was proved by using the technique associated with measures of noncompactness, and the functions were assumed continuous and bounded on +. The sufficient conditions for the existence of solutions to this equation, under the assumption of 𝑢 being a multivalued map, was presented by [3] via a fixed-point theorem due to Martelli [4] on ordered Banach spaces, [5] via expansion and compression fixed point theorems for multivalued mapping due to Agarwal and O’Regan [6]. When 𝑓(𝑡,𝑥)=1, also, [7] established the existence of solutions to the multivalued problem (1.4) in Fréchet spaces. In this paper, we give existence results of positive solutions for system (1.4).

The fundamental tool used in the proof of our main results is essentially the fixed point theorem (see Theorem 2.3) based on expansion and compression fixed point theorems for multivalued mappings. However, the hypotheses imposed on functions on the right-hand side of (1.4) and methods of the proof in this paper are different from the above-cited works.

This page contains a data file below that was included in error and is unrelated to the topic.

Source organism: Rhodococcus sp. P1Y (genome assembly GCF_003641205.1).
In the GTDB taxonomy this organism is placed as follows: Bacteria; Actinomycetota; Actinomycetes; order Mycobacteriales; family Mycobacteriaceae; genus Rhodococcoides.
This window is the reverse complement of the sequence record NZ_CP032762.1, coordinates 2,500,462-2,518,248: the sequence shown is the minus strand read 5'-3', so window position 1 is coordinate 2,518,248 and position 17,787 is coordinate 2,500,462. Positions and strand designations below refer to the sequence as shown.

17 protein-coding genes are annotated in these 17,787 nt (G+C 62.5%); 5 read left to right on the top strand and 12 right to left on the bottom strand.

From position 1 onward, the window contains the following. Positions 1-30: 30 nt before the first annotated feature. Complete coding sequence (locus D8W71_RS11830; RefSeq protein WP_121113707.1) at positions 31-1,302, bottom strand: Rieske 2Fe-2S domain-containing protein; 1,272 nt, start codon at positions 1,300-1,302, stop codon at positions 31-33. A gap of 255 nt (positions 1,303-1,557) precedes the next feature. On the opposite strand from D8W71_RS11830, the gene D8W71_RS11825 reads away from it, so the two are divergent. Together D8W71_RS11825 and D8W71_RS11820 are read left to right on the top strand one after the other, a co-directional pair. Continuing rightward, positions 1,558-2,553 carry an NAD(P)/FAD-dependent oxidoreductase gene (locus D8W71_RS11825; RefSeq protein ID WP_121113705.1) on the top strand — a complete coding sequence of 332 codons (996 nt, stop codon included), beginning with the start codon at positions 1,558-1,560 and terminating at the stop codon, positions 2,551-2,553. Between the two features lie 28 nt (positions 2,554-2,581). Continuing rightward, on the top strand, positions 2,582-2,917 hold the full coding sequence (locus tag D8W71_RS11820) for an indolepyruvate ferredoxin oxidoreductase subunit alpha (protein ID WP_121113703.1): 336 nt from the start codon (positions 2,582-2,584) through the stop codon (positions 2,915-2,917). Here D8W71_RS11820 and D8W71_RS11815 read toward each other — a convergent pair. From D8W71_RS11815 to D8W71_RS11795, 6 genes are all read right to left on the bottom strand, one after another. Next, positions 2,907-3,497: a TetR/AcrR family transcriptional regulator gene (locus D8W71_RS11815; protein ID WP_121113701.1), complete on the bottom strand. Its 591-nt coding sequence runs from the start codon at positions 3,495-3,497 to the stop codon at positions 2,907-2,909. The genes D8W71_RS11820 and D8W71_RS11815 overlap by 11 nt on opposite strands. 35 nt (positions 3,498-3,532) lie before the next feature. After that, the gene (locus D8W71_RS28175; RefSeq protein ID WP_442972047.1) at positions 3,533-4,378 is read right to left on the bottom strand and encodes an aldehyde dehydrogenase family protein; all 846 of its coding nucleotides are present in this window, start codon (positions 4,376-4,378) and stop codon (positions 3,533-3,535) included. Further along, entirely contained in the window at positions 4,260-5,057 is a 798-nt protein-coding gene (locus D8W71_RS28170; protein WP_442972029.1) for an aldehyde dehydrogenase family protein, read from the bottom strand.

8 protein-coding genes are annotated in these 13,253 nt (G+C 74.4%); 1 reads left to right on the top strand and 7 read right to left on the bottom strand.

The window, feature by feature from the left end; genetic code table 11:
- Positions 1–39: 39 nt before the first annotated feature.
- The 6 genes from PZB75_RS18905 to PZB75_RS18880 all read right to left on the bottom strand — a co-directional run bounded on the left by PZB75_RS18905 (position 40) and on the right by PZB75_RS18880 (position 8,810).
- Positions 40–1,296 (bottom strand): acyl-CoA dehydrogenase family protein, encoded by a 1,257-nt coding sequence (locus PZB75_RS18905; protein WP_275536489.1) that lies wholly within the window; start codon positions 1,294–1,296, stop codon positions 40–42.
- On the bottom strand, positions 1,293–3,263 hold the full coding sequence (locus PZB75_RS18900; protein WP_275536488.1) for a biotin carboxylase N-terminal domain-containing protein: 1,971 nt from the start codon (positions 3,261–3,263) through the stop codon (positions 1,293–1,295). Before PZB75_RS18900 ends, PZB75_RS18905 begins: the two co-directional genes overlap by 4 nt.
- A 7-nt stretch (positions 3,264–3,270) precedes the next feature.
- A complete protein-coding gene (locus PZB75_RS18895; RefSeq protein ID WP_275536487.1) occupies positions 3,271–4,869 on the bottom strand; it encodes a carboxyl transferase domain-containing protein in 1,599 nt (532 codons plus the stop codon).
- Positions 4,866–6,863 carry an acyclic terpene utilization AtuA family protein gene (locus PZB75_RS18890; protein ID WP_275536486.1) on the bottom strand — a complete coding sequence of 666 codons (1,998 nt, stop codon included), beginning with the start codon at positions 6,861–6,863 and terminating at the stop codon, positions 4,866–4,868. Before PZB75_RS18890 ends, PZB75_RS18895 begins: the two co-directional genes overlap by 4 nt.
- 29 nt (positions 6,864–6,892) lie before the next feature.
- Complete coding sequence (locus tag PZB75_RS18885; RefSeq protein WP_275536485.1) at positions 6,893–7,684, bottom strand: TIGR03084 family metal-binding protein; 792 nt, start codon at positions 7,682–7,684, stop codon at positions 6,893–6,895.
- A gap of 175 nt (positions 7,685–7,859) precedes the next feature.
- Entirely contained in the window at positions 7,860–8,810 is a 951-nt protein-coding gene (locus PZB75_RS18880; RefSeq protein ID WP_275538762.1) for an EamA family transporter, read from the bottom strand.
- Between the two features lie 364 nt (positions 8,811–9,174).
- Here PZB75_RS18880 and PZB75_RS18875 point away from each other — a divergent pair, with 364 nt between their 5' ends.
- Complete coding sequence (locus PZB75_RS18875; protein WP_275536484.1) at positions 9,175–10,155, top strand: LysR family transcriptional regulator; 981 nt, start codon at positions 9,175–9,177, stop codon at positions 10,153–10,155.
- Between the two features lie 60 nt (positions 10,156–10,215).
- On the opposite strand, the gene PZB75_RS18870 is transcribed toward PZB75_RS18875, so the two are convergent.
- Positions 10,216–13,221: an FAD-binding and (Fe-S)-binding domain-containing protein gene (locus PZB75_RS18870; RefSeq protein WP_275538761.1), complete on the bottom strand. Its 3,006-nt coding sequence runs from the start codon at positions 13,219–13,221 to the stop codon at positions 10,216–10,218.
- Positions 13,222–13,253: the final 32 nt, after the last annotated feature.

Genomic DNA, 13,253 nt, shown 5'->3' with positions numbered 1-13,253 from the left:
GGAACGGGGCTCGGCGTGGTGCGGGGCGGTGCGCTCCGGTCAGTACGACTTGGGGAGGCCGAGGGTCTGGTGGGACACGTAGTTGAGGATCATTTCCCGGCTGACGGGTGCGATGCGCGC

Cone compression and expansion fixed point theorems are frequently used tools for studying the existence of positive solutions for boundary value problems of integral and differential equations. For instance, in [810], authors considered the existence of positive solutions for singular second-order 𝑚-point boundary value problem, in [11] Leggett and Williams discussed the nonlinear equation modelling certain infectious diseases. In [12] Zima discussed a three-point boundary value problem for second-order ordinary differential equations. In [13, 14] the authors proved multiplicity of positive radial solutions for an elliptic system on an annulus and so on. The original result of Krasnoselskii fixed point theorem concerning cone compression and expansion was obtained by Krasnoselskii [15]. Afterward, a lot of generalization of this theorem has appeared (see, e.g., [8, 11, 12, 16, 17]). For instance, in [16] Guo and Lashmikantham gave the result of the norm type, and in [17] Anderson and Avery obtained a generalization of the norm type by applying conditions formulated in the terms of two functionals replacing the norm type assumptions. In [8] Zhang and Sun obtained an extension, in which the norm is replayed with some uniformly continuous convex function (see [8], Corollary 2.1). On the other hand, in [11], Leggett and Williams obtained another generalization of Krasnoselskiis original result. In [18] one can find some refinements of [11]. In [12] Zima proved another result via replacing Leggett and Williams type-ordering conditions by the conditions of the norm type (see [12], Theorem 2.1). In addition, Agarwal and O’Regan [6] extended Krasnoselskii's fixed point theorem of norm type to multivalued operator problems and obtained fixed point theorems for 𝑘-set contractive multivalued operators (see [6], Theorems 2.4 and 2.8). In general, while the expansion may be easily verified for a large class of nonlinear integral operators, the compression is a rather stringent condition and is usually not easily verified. By improving the compression of the cone theorem via replacing the cone 𝑃 with the set 𝑃(𝑢0), the result of Leggett and Williams [11] has the advantage which consists in its usually being easier to apply even when the compression of the cone theorem is also applicable to a large class of operators. In this paper we will extend Leggett and Williams fixed point theorem to multivalued operator problems and obtain a fixed point theorem for 𝑘-set-contractive multivalued operators, in which the norm of [11] will be replayed with some nonnegative function. Our result is not only the fundamental tool to prove our main theorem, but also a generalization of corresponding results in [6, 8, 11, 12].